The dependence of galaxy group star formation rates and metallicities on large scale environment

Дата и время публикации : 2012-04-12T20:00:04Z

Авторы публикации и институты :
Jillian M. Scudder
Sara L. Ellison
J. Trevor Mendel

Ссылка на журнал-издание: Ссылка на журнал-издание не найдена
Коментарии к cтатье: Accepted for publication in MNRAS. 16 pages, 9 figures
Первичная категория: astro-ph.CO

Все категории : astro-ph.CO

Краткий обзор статьи: We construct a sample of 75,863 star forming galaxies with robust metallicity and star formation rate measurements from the Sloan Digital Sky Survey Data Release 7 (SDSS DR7), from which we select a clean sample of compact group (CG) galaxies. The CGs are defined to be close configurations of at least 4 galaxies that are otherwise apparently isolated. Our selection results in a sample of 112 spectroscopically identified compact group galaxies, which can be further divided into groups that are either embedded within a larger structure, such as a cluster or large group, or truly isolated systems. The compact groups then serve as a probe into the influence of large scale environment on a galaxy’s evolution, while keeping the local density fixed at high values. We find that the star formation rates (SFRs) of star forming galaxies in compact groups are significantly different between isolated and embedded systems. Galaxies in isolated systems show significantly enhanced SFR, relative to a control sample matched in mass and redshift, a trend not seen in the embedded systems. Galaxies in isolated systems exhibit a median SFR enhancement at fixed stellar mass of +0.07 pm 0.03 dex. These dependences on large scale environment are small in magnitude relative to the apparent influence of local scale effects found in previous studies, but the significance of the difference in SFRs between our two samples constrains the effect of large scale environment to be non-zero. We find no significant change in the gas-phase interstellar metallicity for either the isolated or embedded compact group sample relative to their controls. However, simulated samples that include artificial offsets indicate that we are only sensitive to metallicity changes of log O/H >0.13 dex (at 99% confidence), which is considerably larger than the typical metallicity differences seen in previous environmental studies.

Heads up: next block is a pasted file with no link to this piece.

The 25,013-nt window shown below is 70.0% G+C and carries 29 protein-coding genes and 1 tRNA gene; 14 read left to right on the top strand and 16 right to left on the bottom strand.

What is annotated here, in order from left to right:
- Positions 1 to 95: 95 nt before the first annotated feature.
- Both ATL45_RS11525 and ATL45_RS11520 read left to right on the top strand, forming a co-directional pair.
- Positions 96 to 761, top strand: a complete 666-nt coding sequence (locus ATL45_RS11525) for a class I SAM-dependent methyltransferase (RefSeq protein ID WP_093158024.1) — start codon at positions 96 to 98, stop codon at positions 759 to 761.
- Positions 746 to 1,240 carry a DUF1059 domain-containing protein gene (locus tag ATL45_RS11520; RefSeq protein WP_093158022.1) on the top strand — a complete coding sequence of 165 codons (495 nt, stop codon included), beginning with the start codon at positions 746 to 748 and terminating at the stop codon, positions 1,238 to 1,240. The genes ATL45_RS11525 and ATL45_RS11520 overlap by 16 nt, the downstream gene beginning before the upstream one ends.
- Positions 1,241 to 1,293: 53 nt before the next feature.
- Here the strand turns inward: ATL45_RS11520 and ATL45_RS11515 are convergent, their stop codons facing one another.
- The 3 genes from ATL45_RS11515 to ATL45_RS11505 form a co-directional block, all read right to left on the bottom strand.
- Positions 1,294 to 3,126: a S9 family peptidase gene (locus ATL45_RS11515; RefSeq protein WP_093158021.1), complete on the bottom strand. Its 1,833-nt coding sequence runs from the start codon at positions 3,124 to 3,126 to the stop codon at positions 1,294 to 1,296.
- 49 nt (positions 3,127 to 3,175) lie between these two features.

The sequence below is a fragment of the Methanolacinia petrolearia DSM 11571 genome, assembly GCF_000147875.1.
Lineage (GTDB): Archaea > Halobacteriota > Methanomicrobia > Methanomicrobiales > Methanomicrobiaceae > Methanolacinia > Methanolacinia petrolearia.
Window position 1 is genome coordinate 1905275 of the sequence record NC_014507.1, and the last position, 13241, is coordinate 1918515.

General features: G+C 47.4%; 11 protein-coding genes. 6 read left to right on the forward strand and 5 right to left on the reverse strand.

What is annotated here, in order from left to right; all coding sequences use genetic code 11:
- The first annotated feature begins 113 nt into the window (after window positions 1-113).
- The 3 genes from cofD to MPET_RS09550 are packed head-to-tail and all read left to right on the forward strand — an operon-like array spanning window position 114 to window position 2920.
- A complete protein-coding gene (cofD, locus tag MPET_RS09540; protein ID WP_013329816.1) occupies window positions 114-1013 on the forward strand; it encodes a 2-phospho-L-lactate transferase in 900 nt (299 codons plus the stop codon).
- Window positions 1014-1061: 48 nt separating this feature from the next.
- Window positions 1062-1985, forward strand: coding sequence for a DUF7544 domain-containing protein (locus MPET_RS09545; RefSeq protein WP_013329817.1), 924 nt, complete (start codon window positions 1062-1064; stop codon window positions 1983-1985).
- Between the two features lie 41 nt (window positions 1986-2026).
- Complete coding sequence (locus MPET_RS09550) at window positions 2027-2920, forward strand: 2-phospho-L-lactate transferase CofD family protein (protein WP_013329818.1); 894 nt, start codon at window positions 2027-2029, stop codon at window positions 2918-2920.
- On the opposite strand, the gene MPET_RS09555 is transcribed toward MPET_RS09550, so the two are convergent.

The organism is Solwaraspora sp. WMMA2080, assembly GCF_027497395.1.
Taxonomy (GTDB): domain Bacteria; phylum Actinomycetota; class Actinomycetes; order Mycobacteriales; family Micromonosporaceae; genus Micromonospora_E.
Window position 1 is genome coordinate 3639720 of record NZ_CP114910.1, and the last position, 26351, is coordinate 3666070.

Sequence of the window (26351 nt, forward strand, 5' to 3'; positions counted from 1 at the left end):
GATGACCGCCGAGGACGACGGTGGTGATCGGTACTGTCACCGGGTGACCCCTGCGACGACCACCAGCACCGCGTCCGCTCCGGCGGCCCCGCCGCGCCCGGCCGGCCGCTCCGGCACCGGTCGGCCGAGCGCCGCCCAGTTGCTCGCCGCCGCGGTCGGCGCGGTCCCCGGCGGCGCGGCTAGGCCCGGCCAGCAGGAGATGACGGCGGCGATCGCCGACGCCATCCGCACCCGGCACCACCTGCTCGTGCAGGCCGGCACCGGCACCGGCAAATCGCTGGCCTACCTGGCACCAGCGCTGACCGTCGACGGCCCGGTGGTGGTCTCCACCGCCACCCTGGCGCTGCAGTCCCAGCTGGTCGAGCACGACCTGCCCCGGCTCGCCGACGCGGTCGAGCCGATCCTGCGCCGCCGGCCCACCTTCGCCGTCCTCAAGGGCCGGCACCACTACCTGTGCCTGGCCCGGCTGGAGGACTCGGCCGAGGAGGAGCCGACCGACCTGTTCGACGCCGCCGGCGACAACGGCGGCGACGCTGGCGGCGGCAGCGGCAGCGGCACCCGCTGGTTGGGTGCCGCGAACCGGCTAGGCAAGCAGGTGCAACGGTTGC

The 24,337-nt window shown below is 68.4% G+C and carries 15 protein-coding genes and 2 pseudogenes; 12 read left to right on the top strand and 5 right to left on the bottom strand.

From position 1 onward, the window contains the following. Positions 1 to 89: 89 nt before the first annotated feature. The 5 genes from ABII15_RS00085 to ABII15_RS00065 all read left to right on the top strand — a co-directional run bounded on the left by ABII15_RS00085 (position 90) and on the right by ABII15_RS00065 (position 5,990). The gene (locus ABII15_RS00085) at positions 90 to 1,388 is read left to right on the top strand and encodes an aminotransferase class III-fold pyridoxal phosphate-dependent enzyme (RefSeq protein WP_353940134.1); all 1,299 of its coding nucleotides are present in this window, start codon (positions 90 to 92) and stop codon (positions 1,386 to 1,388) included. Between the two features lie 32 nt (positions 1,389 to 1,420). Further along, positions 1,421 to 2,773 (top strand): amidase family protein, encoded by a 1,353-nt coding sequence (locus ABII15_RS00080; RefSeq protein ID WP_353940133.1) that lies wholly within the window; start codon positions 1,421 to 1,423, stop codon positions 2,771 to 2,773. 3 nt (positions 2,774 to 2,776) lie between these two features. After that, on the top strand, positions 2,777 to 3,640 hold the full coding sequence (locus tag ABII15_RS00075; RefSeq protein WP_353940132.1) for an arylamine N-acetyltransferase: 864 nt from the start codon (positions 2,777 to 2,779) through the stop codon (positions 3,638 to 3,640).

Category: Physics